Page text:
I talk to young people about a variety of different topics every day. From the fact that they are unique and unrepeatable, to dating advice, to healthy social media habits, to their dignity and worth. A lot of different topics that really get to the core of what young people are asking nowadays: Who am I and how am I supposed to live?
Given the wide array of topics, one of the questions I get asked most frequently is this:
Is masturbation healthy?
The answer is no. Masturbation is not healthy. When I give this answer they often seem confused. The person asking will usually cite some articles they read online that says masturbating is a healthy practice and even leads to certain health benefits.
I was curious what they were reading, so I decided to do some research of my own and, let me tell you, there’s a lot of stuff out there. If you were to do a quick Google search of the question, you’d find article after article saying that masturbation is normal, fine, and healthy. Some articles will even suggest masturbating frequently as part of a healthy lifestyle.
The thing is, however, none of these articles are solidly backed up by provable data. First of all, none of these articles are medical journals. They are nearly always popular health websites. They either cite studies that are vague, cite the number of people who reportedly masturbate (as if the number of people doing it proves it’s health benefits), or cite nothing at all in order to prove their point. Seeing all this, I don’t blame these young men for being confused on this issue.
It takes a little digging, but a look at the masturbation research literature out there actually reveals that most studies either come back inconclusive or negative. Despite the narrative these Google searches would lead you to believe, there is not an overwhelming collection of research saying masturbation is healthy. In fact, the most clear and concise studies actually say the opposite.
For example, a study from the Journal of Sexual Medicine took a sample of numerous masturbation empirical research studies to look at the effects of masturbation on happiness, health, etc. Most popular articles will typically put their claim on masturbation being healthy by pointing to the frequency of reaching orgasms as the contributing factor. So this study particularly looked at orgasms and found that not all orgasms are created equal nor have the same effects.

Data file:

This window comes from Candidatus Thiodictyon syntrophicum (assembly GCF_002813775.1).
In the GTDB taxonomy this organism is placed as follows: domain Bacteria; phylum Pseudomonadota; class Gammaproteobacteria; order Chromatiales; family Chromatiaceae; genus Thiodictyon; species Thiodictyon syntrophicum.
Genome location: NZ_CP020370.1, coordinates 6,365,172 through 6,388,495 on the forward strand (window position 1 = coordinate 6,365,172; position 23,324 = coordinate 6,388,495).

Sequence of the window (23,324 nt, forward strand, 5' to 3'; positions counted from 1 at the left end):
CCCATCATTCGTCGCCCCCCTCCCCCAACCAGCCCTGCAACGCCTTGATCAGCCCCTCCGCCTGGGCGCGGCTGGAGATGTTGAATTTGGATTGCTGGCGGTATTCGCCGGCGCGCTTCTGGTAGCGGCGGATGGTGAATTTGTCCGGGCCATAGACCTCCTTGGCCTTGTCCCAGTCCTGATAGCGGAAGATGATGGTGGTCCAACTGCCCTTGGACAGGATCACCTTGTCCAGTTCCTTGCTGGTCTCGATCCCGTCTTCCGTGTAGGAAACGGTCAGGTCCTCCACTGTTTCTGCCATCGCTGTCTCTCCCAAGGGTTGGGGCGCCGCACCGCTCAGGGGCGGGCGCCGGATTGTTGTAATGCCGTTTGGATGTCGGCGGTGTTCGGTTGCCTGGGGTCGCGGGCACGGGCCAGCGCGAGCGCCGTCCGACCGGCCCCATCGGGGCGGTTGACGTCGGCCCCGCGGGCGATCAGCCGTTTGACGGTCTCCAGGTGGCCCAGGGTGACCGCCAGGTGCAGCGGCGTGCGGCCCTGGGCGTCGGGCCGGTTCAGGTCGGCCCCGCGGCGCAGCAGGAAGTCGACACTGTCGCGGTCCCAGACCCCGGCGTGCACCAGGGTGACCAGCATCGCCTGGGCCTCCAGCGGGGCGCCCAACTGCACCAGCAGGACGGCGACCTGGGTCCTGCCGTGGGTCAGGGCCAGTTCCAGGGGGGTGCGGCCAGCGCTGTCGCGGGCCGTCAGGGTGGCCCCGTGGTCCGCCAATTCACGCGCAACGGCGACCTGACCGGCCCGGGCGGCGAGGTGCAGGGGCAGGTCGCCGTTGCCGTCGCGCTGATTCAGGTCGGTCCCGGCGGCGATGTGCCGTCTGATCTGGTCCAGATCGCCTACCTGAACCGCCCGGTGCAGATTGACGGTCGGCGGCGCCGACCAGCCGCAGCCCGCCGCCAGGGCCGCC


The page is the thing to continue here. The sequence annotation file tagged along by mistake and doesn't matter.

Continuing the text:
It was found that orgasm reached during sexual intercourse actually led to greater happiness, a greater sense of love, and greater chances of health. But orgasm reached during masturbation actually had an inverse effect – lower happiness, lower senses of love, and lower chances of good health.
This can sound very different from what we’re hearing from the culture at large. There’s this certain idea floating around that our sexual desire is this thing that’s just welling up uncontrollably and needs a release at every turn. But the fact is there is no evidence at all that says not masturbating is unhealthy.
Our sexual desires are good and they definitely exist, but it is the one desire that does not need to be fulfilled in order to survive. Our desire for food or water point us to something that we need to survive. But we actually don’t need to be sexually satisfied in order to lead a healthy life.
Our sexual desires, however, are meant to lead us to another person. It’s a desire that points us to communion with someone. So that one day, in marriage, we can completely give ourselves to that person in love. In the sexual act, one gives themselves to their beloved freely, totally, faithfully, and fruitfully. What masturbation does is turn that good desire inward. It twists it. Instead of reaching out to another we are only satisfying our own desires and those four things of freely, totally, faithfully, and fruitfully are not there.
That’s why masturbation is wrong. Because it’s a misuse of our sexuality. It takes this desire that is meant to lead us to communion and instead turns it inward only on ourselves. It isolates us. On top of being unhealthy, masturbation pushes us far away from the intended purposes of sex.
When looking for answers about these issues in our culture, we can’t just take things at face value. Just because there is so much information that comes up at first, that doesn’t mean that it has to be true. As the great Fulton Sheen once said, “Wrong is wrong, even if everybody is wrong. Right is right, even if nobody is right.” We have to dig deeper and realize the ways that these things are actually harming our lives.
Most people look up this question because it is something they are struggling with personally. If you struggle with a masturbation addiction I want you to know that there is hope. The solution isn’t citing inconclusive studies and pretending that it’s okay. The solution is looking at the truth, reaching out for help, and making changes to our habits that will actually lead to happy lives. The solution lies in the mercy we can receive when we recognize the truth and turn our lives around. It’s a mercy that waits for you.
We have to realize that we were made for lives of authentic love. The more that we realize this, the more we realize that we were made for lives that are fully alive and, therefore, truly healthy.